A Transport for London moquette seat covering in the 2011 Barman design, named after Christian Barman, who commissioned the first moquettes for the London Underground in 1936.

Moquette is a type of woven pile fabric in which cut or uncut threads form a short dense cut or loop pile. The pile's upright fibres form a flexible, durable, non-rigid surface[1] with a distinctive velvet-like feel. Traditional moquette weave fabrics are made today from a wool nylon face with an interwoven cotton backing, and are ideally suited to applications such as public transport.


Moquette originated in France, where it was woven by hand. Named after the French word for carpet, its standard width was a Flemish ell of 27 inches. There were two finishes: moquette velouté, which had a cut pile like English Wilton carpet, and moquette bouclé, which had an uncut pile like Brussels carpet.[2] It is still woven in Yorkshire using traditional techniques.[citation needed]


In clothing

Moquette is occasionally used in clothing. In 1932–33, the United States Army Air Corps contracted for cold-weather leather flight suits lined with moquette, apparently as an economy substitute for sheepskin.[citation needed]

In public transportation

Moquette seat coverings on the Victoria Line of the London Underground

Due to its durability, moquette is used as public transit seat coverings in many countries.[citation needed] Because it was relatively cheap to produce and readily available,[3] the fabric began to be used in London in the 1920s.[4] It is still used a century later, particularly to upholster the seats of London Underground's Tube trains. Such seat covers may be designed with intricate bright colored patterns to conceal wear. These may reflect local culture and history, such as "Barman" or "Landmark" designed in 2010 for London public transportation seat coverings that depict local landmarks.[5]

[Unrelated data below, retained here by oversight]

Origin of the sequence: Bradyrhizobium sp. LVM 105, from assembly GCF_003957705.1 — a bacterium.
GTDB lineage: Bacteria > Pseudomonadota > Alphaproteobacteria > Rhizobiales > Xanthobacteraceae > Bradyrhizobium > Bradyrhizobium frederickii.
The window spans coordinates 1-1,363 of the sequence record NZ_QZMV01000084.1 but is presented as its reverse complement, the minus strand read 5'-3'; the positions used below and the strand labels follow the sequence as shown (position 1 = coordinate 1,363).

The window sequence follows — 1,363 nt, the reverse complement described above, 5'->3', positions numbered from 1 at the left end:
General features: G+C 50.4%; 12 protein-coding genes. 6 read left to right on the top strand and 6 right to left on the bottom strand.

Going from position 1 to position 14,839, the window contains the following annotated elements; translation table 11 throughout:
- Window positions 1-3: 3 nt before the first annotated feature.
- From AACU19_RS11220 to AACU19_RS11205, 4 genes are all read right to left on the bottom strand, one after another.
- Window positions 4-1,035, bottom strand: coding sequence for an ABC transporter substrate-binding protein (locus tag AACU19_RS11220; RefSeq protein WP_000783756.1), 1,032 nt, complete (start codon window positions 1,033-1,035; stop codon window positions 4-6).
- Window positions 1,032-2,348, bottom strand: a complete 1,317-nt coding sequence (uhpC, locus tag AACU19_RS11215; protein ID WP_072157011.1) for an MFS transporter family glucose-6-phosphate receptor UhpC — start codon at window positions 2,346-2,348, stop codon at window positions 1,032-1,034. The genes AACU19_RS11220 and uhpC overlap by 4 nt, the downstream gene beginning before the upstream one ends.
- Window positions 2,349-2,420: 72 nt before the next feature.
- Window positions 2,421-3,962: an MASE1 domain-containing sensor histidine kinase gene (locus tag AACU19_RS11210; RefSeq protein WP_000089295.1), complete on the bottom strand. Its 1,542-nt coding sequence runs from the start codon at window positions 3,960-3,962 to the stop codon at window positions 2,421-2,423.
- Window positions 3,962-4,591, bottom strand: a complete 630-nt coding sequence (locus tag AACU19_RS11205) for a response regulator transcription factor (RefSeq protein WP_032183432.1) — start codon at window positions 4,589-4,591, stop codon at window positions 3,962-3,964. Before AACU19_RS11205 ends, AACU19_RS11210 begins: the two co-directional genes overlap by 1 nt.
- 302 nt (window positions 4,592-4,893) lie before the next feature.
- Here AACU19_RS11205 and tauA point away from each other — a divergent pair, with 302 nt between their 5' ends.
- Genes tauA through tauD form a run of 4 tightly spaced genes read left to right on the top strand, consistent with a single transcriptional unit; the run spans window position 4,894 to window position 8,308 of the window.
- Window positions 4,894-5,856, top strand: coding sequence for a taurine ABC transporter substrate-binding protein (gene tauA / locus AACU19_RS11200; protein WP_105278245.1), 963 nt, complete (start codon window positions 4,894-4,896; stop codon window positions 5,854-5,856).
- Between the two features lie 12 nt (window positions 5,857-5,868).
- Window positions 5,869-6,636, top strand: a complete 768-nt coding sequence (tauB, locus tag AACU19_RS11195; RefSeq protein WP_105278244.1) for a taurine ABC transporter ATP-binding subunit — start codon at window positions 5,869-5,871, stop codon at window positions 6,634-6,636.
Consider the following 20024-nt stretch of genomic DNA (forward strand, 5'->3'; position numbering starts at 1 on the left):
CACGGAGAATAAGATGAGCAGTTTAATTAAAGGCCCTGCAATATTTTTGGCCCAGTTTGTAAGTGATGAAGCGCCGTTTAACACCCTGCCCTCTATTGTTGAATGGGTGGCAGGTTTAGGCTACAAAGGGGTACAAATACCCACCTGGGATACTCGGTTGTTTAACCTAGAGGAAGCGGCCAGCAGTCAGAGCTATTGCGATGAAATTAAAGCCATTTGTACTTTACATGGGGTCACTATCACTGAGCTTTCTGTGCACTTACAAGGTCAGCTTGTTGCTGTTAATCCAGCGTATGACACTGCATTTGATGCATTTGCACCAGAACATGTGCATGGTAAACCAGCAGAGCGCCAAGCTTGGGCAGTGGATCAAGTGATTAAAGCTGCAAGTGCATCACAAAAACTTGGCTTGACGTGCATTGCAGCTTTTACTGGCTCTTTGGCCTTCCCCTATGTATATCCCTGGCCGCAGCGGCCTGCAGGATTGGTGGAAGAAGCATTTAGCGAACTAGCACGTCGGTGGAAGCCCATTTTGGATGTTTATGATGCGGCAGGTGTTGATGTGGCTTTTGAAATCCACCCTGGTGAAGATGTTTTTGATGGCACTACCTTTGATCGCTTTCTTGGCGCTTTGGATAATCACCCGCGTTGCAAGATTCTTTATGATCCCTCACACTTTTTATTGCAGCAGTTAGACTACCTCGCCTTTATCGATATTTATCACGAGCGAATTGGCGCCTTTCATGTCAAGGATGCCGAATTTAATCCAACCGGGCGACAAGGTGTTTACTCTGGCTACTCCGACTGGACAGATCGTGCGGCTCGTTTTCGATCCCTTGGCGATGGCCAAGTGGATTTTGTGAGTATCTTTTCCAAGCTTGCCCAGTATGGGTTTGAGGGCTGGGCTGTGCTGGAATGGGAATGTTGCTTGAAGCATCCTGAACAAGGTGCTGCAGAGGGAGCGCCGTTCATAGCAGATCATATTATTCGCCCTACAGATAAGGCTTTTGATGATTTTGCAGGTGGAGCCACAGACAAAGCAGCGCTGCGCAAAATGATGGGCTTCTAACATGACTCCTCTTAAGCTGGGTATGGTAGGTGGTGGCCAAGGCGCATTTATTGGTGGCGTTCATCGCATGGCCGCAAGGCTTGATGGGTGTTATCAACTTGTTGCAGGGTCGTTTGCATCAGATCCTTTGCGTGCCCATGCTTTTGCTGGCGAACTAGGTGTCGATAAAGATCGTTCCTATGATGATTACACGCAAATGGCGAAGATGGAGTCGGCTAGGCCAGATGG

See also


  1. ^ W. A. Gibson-Martin (1932). Ship-furnishing and Decoration. p. 71.
  2. ^ O'Brien, Mildred Jackson (1946). "From European Looms". The Rug and Carpet Book. M. Barrows and Company, Inc. pp. 54–55.
  3. ^ During the decades of the many railway companies, there were some ten moquette manufacturers in the UK; by mid-1960s this was reduced to Courtaulds and Holdsworth Fabrics.[citation needed]
  4. ^ "A history of moquette". London Transport Museum. London Transport Museum. Retrieved 2023-02-13.
  5. ^ O'Sullivan, Feargus (2019-02-25). "The Good, Bad, and Ugly Public Transit Seat Covers of the World". Bloomberg. Bloomberg L.P. Retrieved 2023-02-13.